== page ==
Disney revisits familiar sitcom territory in this spin-off of the wildly popular '90s series Boy Meets World, which followed Cory's teen years and eventual marriage to Topanga. Now, more than a decade later, they're the role models for young Riley as she learns the same kinds of life lessons they muddled through in the original. The show clearly hopes to appeal to two demographics: now-grown Boy Meets World fans who can relate to some of Cory's parenting uncertainties, and the younger crowd who will want to follow Riley's ups and downs. Of course, in some cases, these could be parents and kids who can watch together.

For a project attempting to woo such different groups of viewers, Girl Meets World manages pretty well. Cory and Topanga aren't the only familiar faces you'll see as the series evolves, but these reunions never overshadow the modern-day story of Riley, which is predictably pristine fare that doesn't tackle anything really serious. What it does instead is present a loving family structure whose members value honesty and communication, even when their views differ. What's more, it makes an effort to show development in many of the characters, including Cory; who loosens the reins on his young daughter as she proves her maturity; and Maya, who sometimes allows herself to be influenced by Riley rather than the other way around.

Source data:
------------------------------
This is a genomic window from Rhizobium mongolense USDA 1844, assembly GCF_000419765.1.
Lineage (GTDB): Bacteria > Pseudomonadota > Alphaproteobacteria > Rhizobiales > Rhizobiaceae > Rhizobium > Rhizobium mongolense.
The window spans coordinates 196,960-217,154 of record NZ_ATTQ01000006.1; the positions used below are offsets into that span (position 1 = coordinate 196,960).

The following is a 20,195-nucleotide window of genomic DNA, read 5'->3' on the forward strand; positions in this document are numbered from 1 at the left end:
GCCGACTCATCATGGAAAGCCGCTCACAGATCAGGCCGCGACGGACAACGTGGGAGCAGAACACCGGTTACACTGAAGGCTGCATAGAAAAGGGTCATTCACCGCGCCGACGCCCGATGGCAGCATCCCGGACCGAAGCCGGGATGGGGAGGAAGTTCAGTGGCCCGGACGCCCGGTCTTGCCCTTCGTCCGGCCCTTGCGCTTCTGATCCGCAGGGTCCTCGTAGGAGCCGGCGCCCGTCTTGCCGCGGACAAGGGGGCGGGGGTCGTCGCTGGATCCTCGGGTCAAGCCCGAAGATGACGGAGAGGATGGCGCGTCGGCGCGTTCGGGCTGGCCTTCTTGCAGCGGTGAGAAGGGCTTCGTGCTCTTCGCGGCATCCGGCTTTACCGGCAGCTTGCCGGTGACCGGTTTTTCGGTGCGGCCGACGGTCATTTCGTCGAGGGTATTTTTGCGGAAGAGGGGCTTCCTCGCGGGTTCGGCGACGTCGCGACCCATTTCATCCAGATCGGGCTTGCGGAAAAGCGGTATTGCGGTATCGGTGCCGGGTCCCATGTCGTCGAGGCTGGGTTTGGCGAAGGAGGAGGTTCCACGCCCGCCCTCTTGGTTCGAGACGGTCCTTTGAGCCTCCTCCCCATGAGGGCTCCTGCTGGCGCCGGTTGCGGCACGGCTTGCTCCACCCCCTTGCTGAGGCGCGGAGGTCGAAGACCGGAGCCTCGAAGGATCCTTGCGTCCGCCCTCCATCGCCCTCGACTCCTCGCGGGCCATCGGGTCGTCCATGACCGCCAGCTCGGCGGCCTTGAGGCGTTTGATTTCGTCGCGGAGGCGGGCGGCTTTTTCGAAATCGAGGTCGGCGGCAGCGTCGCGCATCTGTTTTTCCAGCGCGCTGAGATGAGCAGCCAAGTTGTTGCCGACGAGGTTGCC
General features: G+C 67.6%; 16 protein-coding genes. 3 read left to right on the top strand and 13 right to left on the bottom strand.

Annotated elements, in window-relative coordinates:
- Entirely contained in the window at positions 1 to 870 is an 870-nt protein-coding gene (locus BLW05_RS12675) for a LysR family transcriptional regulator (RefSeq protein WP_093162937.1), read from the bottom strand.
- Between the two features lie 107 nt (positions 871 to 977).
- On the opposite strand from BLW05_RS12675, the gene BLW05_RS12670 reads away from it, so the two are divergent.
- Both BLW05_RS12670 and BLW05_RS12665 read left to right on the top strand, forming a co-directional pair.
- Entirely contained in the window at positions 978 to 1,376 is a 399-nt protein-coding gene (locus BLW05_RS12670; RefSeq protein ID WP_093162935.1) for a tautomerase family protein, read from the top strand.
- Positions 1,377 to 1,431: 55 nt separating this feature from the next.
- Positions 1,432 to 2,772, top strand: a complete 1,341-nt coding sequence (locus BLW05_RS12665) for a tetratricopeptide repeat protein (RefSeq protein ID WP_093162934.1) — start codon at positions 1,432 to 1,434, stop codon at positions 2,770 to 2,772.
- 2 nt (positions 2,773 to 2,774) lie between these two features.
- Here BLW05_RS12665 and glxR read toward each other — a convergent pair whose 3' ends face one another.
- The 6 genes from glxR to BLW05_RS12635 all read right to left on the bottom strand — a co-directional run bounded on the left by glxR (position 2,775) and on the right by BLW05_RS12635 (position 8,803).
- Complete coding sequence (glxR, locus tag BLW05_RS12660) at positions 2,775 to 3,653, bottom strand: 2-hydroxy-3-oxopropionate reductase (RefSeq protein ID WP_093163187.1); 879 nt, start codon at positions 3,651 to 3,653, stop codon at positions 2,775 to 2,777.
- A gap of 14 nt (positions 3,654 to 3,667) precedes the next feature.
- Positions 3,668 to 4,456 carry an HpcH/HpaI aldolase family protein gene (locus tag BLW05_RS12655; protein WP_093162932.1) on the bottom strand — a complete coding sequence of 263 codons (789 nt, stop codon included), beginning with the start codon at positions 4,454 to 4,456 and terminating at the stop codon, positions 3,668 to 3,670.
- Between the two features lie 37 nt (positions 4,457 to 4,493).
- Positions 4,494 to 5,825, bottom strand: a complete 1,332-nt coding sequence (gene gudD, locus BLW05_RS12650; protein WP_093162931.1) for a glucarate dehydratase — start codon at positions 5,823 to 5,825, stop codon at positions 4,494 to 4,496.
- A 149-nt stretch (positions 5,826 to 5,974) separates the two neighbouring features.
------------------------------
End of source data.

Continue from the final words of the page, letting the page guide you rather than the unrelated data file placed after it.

Families can talk about...

  • Families can talk about how Riley's reality compares to yours. Does hers seem to be an average lifestyle? Can you relate to her problems? How might you solve them differently than she does?

  • Kids: Have you ever felt pressured by a friend to do something you didn't want to do? Is it hard to say "no" in situations like those? How do other people's expectations affect yours? To what degree is it important to feel accepted by your peers?

  • Communication is important to Riley's relationship with her parents. Kids: Is honesty always the best policy? How does it feel when you get what you want by being dishonest?

TV details

Premiere date:June 27, 2014
Cast:Ben Savage, Danielle Fishel, Rowan Blanchard, Sabrina Carpenter
Network:Disney Channel
TV rating:TV-G

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Teen, 17 years old Written byImani88 February 1, 2015

Honestly, it's not good...